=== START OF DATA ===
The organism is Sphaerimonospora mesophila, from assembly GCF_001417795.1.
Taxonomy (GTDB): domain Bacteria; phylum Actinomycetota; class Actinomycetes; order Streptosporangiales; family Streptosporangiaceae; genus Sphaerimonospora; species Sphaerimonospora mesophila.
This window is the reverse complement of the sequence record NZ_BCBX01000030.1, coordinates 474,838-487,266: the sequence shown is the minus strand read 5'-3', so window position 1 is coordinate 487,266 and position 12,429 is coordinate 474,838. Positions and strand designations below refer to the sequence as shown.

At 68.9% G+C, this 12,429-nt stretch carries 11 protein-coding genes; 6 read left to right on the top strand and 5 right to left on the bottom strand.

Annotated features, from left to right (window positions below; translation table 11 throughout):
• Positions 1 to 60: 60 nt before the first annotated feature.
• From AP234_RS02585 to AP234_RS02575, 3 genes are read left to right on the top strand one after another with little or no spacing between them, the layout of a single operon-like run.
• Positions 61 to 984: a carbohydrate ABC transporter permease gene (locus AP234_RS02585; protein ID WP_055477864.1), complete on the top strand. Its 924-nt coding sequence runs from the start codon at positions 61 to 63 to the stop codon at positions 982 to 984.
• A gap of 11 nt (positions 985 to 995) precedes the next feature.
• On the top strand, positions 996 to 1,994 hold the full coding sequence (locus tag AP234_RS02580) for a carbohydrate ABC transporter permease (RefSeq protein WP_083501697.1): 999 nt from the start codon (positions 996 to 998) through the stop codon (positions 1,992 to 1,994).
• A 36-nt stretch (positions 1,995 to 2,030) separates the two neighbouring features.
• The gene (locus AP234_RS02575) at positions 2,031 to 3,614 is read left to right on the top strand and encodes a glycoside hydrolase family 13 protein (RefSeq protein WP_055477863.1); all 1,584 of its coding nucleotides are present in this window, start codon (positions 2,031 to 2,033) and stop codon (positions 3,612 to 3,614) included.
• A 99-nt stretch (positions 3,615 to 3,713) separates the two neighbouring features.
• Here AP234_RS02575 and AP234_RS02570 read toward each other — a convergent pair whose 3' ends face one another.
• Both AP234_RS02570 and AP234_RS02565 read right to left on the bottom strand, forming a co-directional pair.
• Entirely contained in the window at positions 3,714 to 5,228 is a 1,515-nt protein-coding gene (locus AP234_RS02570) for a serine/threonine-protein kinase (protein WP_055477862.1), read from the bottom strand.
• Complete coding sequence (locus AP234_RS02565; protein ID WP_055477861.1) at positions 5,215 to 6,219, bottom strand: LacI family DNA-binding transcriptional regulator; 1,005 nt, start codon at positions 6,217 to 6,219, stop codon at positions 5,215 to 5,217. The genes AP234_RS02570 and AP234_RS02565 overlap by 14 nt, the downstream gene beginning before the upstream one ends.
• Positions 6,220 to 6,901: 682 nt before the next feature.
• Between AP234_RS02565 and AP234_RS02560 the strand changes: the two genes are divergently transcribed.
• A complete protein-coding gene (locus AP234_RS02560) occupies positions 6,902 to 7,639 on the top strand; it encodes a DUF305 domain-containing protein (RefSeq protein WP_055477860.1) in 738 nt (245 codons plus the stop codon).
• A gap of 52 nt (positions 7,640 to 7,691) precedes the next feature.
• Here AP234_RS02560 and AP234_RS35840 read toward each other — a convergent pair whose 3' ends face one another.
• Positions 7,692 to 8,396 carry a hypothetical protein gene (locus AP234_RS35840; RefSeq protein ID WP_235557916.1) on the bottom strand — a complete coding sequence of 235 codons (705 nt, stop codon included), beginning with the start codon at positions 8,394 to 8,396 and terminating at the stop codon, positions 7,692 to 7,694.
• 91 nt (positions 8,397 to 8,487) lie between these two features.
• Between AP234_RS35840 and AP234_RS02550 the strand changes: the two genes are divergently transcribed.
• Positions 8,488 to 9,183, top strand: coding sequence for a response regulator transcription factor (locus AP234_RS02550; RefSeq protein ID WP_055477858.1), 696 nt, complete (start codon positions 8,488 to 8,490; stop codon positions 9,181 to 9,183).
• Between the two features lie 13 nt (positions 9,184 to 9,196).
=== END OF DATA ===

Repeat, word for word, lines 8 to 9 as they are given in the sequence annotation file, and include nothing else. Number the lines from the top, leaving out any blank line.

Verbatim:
• Positions 61 to 984: a carbohydrate ABC transporter permease gene (locus AP234_RS02585; protein ID WP_055477864.1), complete on the top strand. Its 924-nt coding sequence runs from the start codon at positions 61 to 63 to the stop codon at positions 982 to 984.
• A gap of 11 nt (positions 985 to 995) precedes the next feature.